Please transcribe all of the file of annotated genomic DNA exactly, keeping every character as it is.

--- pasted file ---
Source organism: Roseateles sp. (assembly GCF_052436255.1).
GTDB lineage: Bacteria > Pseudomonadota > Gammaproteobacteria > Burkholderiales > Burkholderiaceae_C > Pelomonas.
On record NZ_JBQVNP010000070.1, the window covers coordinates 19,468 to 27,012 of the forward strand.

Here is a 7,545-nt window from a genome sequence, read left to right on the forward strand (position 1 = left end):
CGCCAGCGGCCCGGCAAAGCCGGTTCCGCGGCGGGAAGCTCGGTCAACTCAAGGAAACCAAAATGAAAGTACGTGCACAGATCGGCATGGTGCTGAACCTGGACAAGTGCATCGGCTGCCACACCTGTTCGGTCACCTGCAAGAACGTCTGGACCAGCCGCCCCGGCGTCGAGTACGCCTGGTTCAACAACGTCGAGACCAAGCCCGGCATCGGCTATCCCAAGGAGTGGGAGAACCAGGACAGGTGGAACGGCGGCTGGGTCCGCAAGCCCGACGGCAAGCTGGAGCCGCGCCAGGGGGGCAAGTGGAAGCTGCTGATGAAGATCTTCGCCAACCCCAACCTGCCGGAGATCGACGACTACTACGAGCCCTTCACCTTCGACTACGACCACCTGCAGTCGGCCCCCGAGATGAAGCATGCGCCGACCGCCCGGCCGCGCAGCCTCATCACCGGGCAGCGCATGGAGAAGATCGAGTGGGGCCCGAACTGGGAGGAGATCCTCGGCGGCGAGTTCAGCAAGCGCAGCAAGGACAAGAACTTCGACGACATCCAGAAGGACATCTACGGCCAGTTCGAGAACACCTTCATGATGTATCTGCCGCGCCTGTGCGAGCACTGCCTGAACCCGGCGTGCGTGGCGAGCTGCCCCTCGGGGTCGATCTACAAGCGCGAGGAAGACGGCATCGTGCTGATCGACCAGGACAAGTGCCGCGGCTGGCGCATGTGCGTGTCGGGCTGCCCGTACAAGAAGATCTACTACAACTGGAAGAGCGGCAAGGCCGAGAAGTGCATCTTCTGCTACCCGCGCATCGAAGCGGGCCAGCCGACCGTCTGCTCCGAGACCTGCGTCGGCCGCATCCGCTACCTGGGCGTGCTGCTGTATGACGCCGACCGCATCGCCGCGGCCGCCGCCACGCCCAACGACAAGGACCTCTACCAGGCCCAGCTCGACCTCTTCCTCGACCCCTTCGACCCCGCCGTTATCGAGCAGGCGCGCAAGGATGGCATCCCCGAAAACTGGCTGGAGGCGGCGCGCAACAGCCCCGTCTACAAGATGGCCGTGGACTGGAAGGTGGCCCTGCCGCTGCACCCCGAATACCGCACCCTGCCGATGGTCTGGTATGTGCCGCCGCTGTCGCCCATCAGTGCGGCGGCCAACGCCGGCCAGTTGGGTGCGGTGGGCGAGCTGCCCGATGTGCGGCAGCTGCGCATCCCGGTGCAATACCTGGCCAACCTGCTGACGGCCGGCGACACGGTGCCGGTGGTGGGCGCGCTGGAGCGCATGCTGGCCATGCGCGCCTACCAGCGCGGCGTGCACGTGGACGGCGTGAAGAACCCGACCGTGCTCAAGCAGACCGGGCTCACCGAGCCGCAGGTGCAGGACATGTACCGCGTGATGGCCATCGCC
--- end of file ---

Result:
Source organism: Roseateles sp. (assembly GCF_052436255.1).
GTDB lineage: Bacteria > Pseudomonadota > Gammaproteobacteria > Burkholderiales > Burkholderiaceae_C > Pelomonas.
On record NZ_JBQVNP010000070.1, the window covers coordinates 19,468 to 27,012 of the forward strand.

Here is a 7,545-nt window from a genome sequence, read left to right on the forward strand (position 1 = left end):
CGCCAGCGGCCCGGCAAAGCCGGTTCCGCGGCGGGAAGCTCGGTCAACTCAAGGAAACCAAAATGAAAGTACGTGCACAGATCGGCATGGTGCTGAACCTGGACAAGTGCATCGGCTGCCACACCTGTTCGGTCACCTGCAAGAACGTCTGGACCAGCCGCCCCGGCGTCGAGTACGCCTGGTTCAACAACGTCGAGACCAAGCCCGGCATCGGCTATCCCAAGGAGTGGGAGAACCAGGACAGGTGGAACGGCGGCTGGGTCCGCAAGCCCGACGGCAAGCTGGAGCCGCGCCAGGGGGGCAAGTGGAAGCTGCTGATGAAGATCTTCGCCAACCCCAACCTGCCGGAGATCGACGACTACTACGAGCCCTTCACCTTCGACTACGACCACCTGCAGTCGGCCCCCGAGATGAAGCATGCGCCGACCGCCCGGCCGCGCAGCCTCATCACCGGGCAGCGCATGGAGAAGATCGAGTGGGGCCCGAACTGGGAGGAGATCCTCGGCGGCGAGTTCAGCAAGCGCAGCAAGGACAAGAACTTCGACGACATCCAGAAGGACATCTACGGCCAGTTCGAGAACACCTTCATGATGTATCTGCCGCGCCTGTGCGAGCACTGCCTGAACCCGGCGTGCGTGGCGAGCTGCCCCTCGGGGTCGATCTACAAGCGCGAGGAAGACGGCATCGTGCTGATCGACCAGGACAAGTGCCGCGGCTGGCGCATGTGCGTGTCGGGCTGCCCGTACAAGAAGATCTACTACAACTGGAAGAGCGGCAAGGCCGAGAAGTGCATCTTCTGCTACCCGCGCATCGAAGCGGGCCAGCCGACCGTCTGCTCCGAGACCTGCGTCGGCCGCATCCGCTACCTGGGCGTGCTGCTGTATGACGCCGACCGCATCGCCGCGGCCGCCGCCACGCCCAACGACAAGGACCTCTACCAGGCCCAGCTCGACCTCTTCCTCGACCCCTTCGACCCCGCCGTTATCGAGCAGGCGCGCAAGGATGGCATCCCCGAAAACTGGCTGGAGGCGGCGCGCAACAGCCCCGTCTACAAGATGGCCGTGGACTGGAAGGTGGCCCTGCCGCTGCACCCCGAATACCGCACCCTGCCGATGGTCTGGTATGTGCCGCCGCTGTCGCCCATCAGTGCGGCGGCCAACGCCGGCCAGTTGGGTGCGGTGGGCGAGCTGCCCGATGTGCGGCAGCTGCGCATCCCGGTGCAATACCTGGCCAACCTGCTGACGGCCGGCGACACGGTGCCGGTGGTGGGCGCGCTGGAGCGCATGCTGGCCATGCGCGCCTACCAGCGCGGCGTGCACGTGGACGGCGTGAAGAACCCGACCGTGCTCAAGCAGACCGGGCTCACCGAGCCGCAGGTGCAGGACATGTACCGCGTGATGGCCATCGCC